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Super Seeds for Health
Seeds are nutritional powerhouses. They come in all shapes and sizes. Most of them are tiny, but not to judge them by their sizes. They are packed with all the vitamins, proteins and minerals that are needed to start a new life.
Some can be sprinkled on smoothies, some can be added to bread and most are best eaten raw. EHC presents a rundown of the top highly nutritious seeds that you should include in your diet.
You have seen them sprinkled on the top of a burger bun. They contain significant amounts of calcium, copper, and manganese, as well as a type of fiber that has been proven to reduce cholesterol.
Chia seeds are loaded with minerals and vitamins; they are an excellent source of fiber, calcium and proteins and they are the richest plant source of omega-3 fatty acids that there is. They have more antioxidants than blueberries, more calcium than milk and more vitamin C than oranges. Their soluble fiber helps decrease cholesterol, stabilize blood sugar, and make you feel full longer.
These seeds are a fantastic source of antioxidants, which help to protect the cells of your body from the damage caused by free radicals. They are especially high in polyphenols, antioxidants believed to help reduce the risk of cancer and heart disease.
Grape seeds have an amazing concentration of flavonoids, vitamin E and polyphenols. They are renowned for their ability to reduce high blood pressure, reduce cholesterol and help to protect against heart disease.
Great as a snack, sunflower seeds are a rich source of phytosterols and just a quarter of a cup of the seeds contains nearly your entire daily recommended intake of vitamin E, along with plenty of the energy boosting B-complex vitamins too.
Cumin seeds are often thought as a spice, but they also rank as one of the super seeds for nutrition. Just a single teaspoon of cumin seeds contains about 20 milligrams of calcium and over 30 milligrams of potassium and two teaspoons will provide you with 15% of your daily requirement of iron.
Hemp gets an unfair bad press sometimes because of the long-standing and misguided belief that hemp and marijuana are one and the same. Well, the truth is that hemp won’t make you get high on your muesli, but it will provide you with plenty of bone building magnesium, iron and all of the 9 essential amino acids that you need.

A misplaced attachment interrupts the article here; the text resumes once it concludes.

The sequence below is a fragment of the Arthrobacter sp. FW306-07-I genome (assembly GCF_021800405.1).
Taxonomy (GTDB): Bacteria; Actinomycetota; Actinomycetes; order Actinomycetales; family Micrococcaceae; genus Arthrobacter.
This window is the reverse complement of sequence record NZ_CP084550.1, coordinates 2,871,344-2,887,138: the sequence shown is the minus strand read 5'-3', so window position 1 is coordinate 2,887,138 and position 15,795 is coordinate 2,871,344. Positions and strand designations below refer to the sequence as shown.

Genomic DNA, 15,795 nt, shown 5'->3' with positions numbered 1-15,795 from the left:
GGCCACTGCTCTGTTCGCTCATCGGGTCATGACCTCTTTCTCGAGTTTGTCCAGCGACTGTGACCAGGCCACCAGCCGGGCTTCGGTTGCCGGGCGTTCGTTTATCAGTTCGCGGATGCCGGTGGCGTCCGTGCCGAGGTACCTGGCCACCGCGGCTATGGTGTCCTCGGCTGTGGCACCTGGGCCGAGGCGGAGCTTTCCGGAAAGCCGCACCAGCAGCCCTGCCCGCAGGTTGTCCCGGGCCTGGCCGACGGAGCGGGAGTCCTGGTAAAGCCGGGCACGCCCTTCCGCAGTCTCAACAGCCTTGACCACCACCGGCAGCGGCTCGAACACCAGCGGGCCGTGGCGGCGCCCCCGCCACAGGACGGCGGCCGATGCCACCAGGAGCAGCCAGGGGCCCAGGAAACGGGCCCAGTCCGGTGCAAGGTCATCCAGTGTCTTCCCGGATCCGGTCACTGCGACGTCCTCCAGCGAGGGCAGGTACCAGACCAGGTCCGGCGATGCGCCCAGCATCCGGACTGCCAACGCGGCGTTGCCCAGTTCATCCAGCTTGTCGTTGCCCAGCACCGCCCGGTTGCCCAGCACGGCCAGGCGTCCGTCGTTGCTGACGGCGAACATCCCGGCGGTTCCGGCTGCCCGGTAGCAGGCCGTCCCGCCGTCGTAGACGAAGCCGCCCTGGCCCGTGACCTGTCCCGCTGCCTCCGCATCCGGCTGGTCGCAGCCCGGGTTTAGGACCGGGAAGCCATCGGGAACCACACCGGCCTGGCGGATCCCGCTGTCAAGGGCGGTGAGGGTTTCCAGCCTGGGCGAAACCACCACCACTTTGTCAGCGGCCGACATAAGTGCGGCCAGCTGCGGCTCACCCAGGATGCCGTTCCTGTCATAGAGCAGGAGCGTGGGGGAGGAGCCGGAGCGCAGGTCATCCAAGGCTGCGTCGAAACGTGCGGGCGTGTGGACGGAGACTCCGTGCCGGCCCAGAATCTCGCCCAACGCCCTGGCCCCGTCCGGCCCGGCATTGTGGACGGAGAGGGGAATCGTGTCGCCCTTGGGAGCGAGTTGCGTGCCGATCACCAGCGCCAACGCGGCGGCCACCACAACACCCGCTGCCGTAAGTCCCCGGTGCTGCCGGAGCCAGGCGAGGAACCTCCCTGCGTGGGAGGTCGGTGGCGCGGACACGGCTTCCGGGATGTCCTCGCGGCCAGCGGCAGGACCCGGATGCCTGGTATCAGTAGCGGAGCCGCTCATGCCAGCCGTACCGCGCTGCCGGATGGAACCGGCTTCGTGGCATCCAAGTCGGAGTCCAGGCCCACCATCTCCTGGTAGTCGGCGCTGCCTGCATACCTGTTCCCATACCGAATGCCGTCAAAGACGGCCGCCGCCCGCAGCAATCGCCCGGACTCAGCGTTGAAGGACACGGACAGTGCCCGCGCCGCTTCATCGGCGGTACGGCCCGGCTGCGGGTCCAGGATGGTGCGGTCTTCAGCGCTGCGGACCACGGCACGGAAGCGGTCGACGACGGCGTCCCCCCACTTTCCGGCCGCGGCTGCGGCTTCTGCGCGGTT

Flax seeds are one of the best sources of an omega-3 fatty acid called alpha-linolenic acid, or ALA. This is a compound that is lacking from many people’s diets, but is an important source of energy and one of the basic building blocks that our bodies need to flourish. Flax seed shells are hard, so it is important to grind the seeds in a blender or coffee grinder before eating them.
A fantastic source of protein, 100 grams of pumpkin seeds will provide you with 54% of your daily requirement for protein. They are also a rich source of thiamine, riboflavin and niacin and they contain the depression busting chemical L-tryptophan.
Raw or roasted pumpkin seeds make a healthy snack, or you can use them in baking, cooking, as a soup garnish, and in homemade trail mix or granola.
Apricot seeds are bitter to eat, but they contain some fabulous nutritional benefits. The kernels of apricots contain a compound known as amygdalin, or vitamin B17, which is known to help protect against cancer.
Along with alfalfa and beet seeds, mustard seeds can be sprouted and eaten for their health benefits and their great taste. When sprouted, mustard seeds add a peppery taste to salads and soups. The seeds themselves contain selenium, omega-3 fatty acids, and manganese.
Healthy and compact, seeds pack a nutritional punch in them. Try and include in your daily menu, you will be much healthier and energetic.